Twin Cities Startup Week in Review
Attendees and participants interact at Beta Showcase, a key Twin Cities Startup Week event. (Photo courtesy of Beta.MN)

Twin Cities Startup Week in Review

Participants in what was the Twin Cities’ biggest startup week ever weigh in on the success, opportunities, and growing pains.

After a week that saw hundreds of people lined up outside First Avenue not for a rock band, but for tech startups, organizers and participants of Twin Cities Startup Week are basking in the afterglow.

“I think the main message is we have full-on arrived,” says Reed Robinson, executive director of Beta.MN, the startup support agency that has organized TCSW since its 2014 start.

Numbers are still being tallied, but efforts to draw more out-of-town participation and venture capital clearly paid off this year, Robinson says. Among other big accomplishments: the first Blacks in Technology event helped to address diversity challenges, and more corporations, from Ecolab and Cargill to U.S. Bank and Wells Fargo, participated. “All of a sudden I think people have embraced this idea that Startup Week is for more than startups.”

Now, the goal is to spread the word nationally. “Twin Cities Startup Week is a great barometer for a lot of the activity that’s taking place here, and that’s the whole point: to make people aware of the incredible companies and talent,” Reed says. “I’m confident that we’re past the point of: ‘I’m interested I this, but I’ll wait until it gets bigger.’ We are here, and it’s established.”

From crowds to collaboration, venture capital to corporate involvement, TCSW participants share their observations.

“Twin Cities Startup Week 2018 was wonderful — in the quantity and quality of presentations, in the many engaging experiences, and in the mood of the participants. The entrepreneurial community is energized! It gives hope that the inventive glory days of Minnesota in the 1960s and 1970s will become a cultural norm again. Our social and economic future depends on innovation and entrepreneurship.” —Dan Wallace, marketing and brand strategist, Idea Food Inc.

“Minnesota has staked its claim to being the problem solving capital of the new economy.  Twin Cities Startup Week 2018 showcased the talent and energy that has made our region diverse, resilient and able to tackle some of the most complicated challenges we face including feeding the world sustainable and keeping people healthier.  The collaboration and partnership to bring Food & Ag Ideas week and Manova together was inspiring and a tiny bit overwhelming—and to get great outcomes, you need to take big at-bats!” —Jennifer Alstad, founder and CEO, bswing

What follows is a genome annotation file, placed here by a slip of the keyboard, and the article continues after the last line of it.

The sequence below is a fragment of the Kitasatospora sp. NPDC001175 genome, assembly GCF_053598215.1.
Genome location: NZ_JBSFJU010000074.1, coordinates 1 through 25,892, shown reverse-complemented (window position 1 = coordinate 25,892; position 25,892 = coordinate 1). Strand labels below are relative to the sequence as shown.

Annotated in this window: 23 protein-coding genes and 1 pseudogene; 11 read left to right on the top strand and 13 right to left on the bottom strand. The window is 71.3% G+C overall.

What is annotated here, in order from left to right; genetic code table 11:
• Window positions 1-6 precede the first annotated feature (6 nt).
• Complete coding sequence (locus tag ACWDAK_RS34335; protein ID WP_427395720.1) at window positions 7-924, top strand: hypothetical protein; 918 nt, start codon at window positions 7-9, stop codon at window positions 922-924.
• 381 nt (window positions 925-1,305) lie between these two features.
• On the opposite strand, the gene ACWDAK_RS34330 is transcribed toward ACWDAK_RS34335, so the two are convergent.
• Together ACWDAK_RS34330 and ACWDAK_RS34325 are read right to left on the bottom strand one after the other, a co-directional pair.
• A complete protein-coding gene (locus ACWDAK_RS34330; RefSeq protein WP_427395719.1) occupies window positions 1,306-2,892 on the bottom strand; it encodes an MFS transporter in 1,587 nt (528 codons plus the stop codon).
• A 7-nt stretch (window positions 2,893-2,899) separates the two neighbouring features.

“The number of out of town VCs who came in for the week is a huge change.  When we were raising money for Red Stamp 10 years ago, you would never bump into someone from out of town; you went to them.  I was probably introduced to more non-Twin Cities VCs than locals this week.  Investors are paying more attention nationally because of the number of success stories happening here.” —Dan Wick, co-founder, Omnia Fishing (featured at

“By the time I got around to checking out the schedule, most of the events that I was the most interested in were listed as ‘full’ — which is both good for the community (lots of interested people!) and bad for me. I did make it to MinneDemo… it felt like there was a lot of energy surrounding the whole week. I think as a local full-time digital agency practitioner who is also really interested in supporting startups in the area, the amount of programming over the week was a little overwhelming. I probably would have needed to take the whole week off from my full-time job to be able to attend all of the sessions that interested me. I would love to see some of that content spread out over the course of the year, but I also think there’s a lot of power in generating excitement into a condensed week of events.” —Micah Spieler, director of experience design, Clockwork

“The side hustle movement is real.  I was taken with the number of people I met that have a full-time gig and are doing something on the side and taking the time to learn more at TCSW events to help and grown the side hustle. I was left wondering, why are they not looking to learn more for their full-time gig? It would be nice to have seen more organic presence by leaders and individuals involved with some of the biggest corporate companies in town. It feels like the ideas in our startup world are broad, and that we are failing as a community to dig deeper and support deeper in the categories that we can really own and grow.”  —Alexis Walsko, founder and visionary, Lola Red PR